Employment Level

Dependent Variable Employment Level

Employment Position

Required Future Years

Annual Change

Current Actual Level

Fair-Share

(1)

(2)

(3)

(4)

(5)

Officials/

Managers

12,800

99,000

368,000

21

Professional/

Technicians

14,000

188,000

429,000

17

Sales Workers

16,000

180,000

348,000

10

Office/

Clerical

35,000

479,000

578,000

9

Craft Worker

22,800

308,000

472,000

8

-88-

Table 44
Projected Number of Years Required to
Achieve Fair-share Employment Position
Base: 1969-1974
Participation Rate

Dependent Variable Participation Rate

Employment Position

Required Future Years

Annual Change

Current Actual Level

Fair-Share

(1)

(2)

(3)

(4)

(5)

Officials/

Managers

0.280

2.9

10.7

28

Professional/

Technicians

0.271

4.7

10.7

22

Sales Workers

0.280

5.5

10.7

20

Office/

Clerical

0.488

8.8

10.7

4

Craft Worker

0.380

7.0

10.7

10

-89-

Table 45
Projected Number of Years Required to
Achieve Fair-share Employment Position
Base: 1969-1974
Percent Employment Gap

Dependent Variable Percent Employment Gap

Employment Position

Required Future Years

Annual Change

Current Actual

Fair-Share

(1)

(2)

(3)

(4)

(5)

Officials/

Managers

- 0.180

7.8

0

43

Professional/

Technicians

- 0.171

6.0

0

35

Sales Workers

- 0.180

5.2

0

30

Office/

Clerical

- 0.388

1.9

0

5

Craft Worker

- 0.280

3.7

0

14

-90-

Appendix II
Glossary of Terms

Actual employment: the number of persons during the reference period of the survey year for whom Social Security taxes are withheld. In addition to totals, such employment is also reported by job category and minority group. (See fair-share employment.)

Actual wage bill: the product of actual employment and dollar earnings of those employed. As such, it represents the dollar earnings received by all employed and when the cost of fringe benefits are added represents the labor costs to the employer. In the subject study the actual wage bill of minorities/women, B1, is given by B1 = W1 x E1, where W1 and E1 are the median wages and actual employment level of minorities/women. (See expected wage bill.)

Civilian labor force: the number of persons not in fulltime military work status who are either employed or unemployed and actively seeking employment. Unlike actual employment from the EED reports, the civilian labor force concept counts employment according to major occupation or industry, thus discounting the secondary effect of dual job holders. (See actual employment and fair-share employment.)

Earnings: represent the dollar amount of wages and salaries paid to an employee by an employer. Unlike income, earnings do not include interest or dividend payments, or pensions and other transfer payments. Earnings reported in the Census or CPS do include bonuses and commissions, however. Because of the skewness of the earnings distributions, Census tabulations of central tendency are measured by the median.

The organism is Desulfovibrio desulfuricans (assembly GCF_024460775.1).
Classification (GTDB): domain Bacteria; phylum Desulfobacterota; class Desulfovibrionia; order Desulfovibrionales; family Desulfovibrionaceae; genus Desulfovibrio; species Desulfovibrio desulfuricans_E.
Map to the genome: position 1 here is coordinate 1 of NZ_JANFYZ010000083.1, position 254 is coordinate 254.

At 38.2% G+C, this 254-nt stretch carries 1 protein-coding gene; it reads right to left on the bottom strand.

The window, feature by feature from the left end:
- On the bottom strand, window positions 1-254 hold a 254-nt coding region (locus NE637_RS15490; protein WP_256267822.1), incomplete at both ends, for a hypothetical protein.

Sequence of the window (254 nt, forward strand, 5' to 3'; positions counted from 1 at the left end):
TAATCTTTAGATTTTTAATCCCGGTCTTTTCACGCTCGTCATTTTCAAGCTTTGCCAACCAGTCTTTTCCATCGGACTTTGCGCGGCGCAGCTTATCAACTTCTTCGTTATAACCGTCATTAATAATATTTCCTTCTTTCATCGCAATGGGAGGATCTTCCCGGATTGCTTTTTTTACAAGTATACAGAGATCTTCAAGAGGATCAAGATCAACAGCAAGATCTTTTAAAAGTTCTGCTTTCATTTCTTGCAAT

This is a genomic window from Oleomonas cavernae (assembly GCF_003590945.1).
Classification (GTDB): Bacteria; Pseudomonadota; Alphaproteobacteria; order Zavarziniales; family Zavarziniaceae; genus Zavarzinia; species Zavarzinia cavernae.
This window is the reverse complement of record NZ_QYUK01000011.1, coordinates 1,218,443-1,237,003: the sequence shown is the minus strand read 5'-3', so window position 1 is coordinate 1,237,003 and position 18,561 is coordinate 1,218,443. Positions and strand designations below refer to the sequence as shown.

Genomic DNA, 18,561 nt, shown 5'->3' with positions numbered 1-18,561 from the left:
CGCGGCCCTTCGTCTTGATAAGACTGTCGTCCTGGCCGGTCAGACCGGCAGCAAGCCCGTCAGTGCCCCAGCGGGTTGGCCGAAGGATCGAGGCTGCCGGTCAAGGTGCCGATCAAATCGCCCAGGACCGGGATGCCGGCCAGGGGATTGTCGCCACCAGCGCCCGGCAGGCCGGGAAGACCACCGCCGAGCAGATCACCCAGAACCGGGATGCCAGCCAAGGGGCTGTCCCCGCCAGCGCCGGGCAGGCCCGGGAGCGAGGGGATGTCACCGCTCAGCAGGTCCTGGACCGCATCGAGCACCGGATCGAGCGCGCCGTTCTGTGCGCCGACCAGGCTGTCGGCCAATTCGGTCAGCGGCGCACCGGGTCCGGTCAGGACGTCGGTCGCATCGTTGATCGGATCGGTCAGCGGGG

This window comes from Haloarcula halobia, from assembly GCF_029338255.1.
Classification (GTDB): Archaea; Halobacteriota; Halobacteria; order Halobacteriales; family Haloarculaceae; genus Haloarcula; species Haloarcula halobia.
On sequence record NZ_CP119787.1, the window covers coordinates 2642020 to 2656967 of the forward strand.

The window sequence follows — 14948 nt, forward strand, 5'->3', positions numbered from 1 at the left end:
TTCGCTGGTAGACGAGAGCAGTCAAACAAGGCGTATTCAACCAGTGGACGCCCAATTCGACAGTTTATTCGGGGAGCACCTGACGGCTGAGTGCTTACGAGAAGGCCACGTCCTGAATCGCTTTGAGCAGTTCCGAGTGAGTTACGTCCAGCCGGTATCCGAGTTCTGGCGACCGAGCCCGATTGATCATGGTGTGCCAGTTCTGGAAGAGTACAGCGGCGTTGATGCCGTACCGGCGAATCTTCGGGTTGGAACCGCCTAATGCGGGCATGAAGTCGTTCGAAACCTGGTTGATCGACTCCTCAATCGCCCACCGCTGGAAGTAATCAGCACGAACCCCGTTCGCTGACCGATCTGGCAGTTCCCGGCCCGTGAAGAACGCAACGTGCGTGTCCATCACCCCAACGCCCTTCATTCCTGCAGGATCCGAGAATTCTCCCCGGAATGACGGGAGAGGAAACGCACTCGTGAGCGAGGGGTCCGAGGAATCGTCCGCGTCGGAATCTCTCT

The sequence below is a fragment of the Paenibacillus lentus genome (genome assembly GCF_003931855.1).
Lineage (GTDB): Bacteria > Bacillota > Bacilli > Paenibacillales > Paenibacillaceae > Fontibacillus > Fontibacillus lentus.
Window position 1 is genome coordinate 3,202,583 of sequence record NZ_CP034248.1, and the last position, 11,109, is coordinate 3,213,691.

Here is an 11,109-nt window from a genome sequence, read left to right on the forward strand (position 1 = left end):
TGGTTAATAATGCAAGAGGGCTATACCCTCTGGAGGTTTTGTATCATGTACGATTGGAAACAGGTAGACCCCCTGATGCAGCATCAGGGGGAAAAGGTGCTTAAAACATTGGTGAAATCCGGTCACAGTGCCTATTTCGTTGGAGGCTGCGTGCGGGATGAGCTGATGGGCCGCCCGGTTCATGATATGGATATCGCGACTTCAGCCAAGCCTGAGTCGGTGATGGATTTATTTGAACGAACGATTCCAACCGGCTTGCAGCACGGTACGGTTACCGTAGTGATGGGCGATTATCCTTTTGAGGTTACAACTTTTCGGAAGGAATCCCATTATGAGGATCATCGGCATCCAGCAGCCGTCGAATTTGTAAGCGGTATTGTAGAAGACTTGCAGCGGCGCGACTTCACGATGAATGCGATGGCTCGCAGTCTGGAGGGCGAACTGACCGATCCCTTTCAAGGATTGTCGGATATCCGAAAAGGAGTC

Employment availability: the number of persons in the population between the ages of 16 and 65 (i.e., prime working ages). Unlike the labor force concept which excludes persons without a job who are not actively seeking work, the concept of employment availability includes such persons, thereby representing a maximum potential level of labor supply. Since minority groups and blacks in particular, contain a significant number of "discouraged" workers who have ceased to look for work, the labor force concept underestimates the potential labor supply from

-91-

those groups. On the other hand, the concept of employment availability presents a more accurate picture of the potential labor supply of minority groups and women by discounting the absence of readily available employment demand, household responsibilities, etc. Employment availability can be measured as an absolute level or as a percentage or rate between one particular minority group and the total population. (See civilian labor force.)

Employment gap: the difference between fair-share employment and actual employment for any given minority group or for women. The gap can be measured as an absolute level or as a percentage but its value, for all practical purposes, must be greater than or equal to zero. (See fair-share employment and actual employment.)

Expected wage bill: the wage bill which pertains to a situation of fair-share employment and equal wages among population groups. (See actual wage bill.)

Fair-share employment: the number of minority persons employed at a rate equal to their employment availability. Thus, fair-share employment, FSM, is the product of the employment availability, PM rate of a particular minority group and the actual employment level of all population groups, E.

FSM = PM x E

(See employment gap.)

Gap closure: a concept indicating the length of time required for actual employment of any minority group to be equal to their fair-share employment. In the subject model, gap closure may be estimated upon the basis of regression analysis and selected target employment position.

Index of occupational gap : a percent estimate indicating, for any given minority group, the difference between their occupational distribution and that of whites. As such, this index represents the degree to which the quality of minority employment differs from whites. Generally speaking, the index of occupational gap, Io, is one less the ratio of minority occupational distribution, OM, to the occupational distribution of whites, OW, multiplied by 100:

Io - [1 - OM/OW] x 100:

(See occupational distribution.)

-92-

Index of wage gap: a percent estimate indicating, for any given minority group, the difference between their wage distribution and that of whites. As such, this index represents the degree to which the wages of minority/female employment differs from whites/males. As estimated in the subject model, this index, Iw, is the percent difference between the median earnings of whites/men and minorities/women, Wo - Wi, to the median earnings of whites/men, Wo: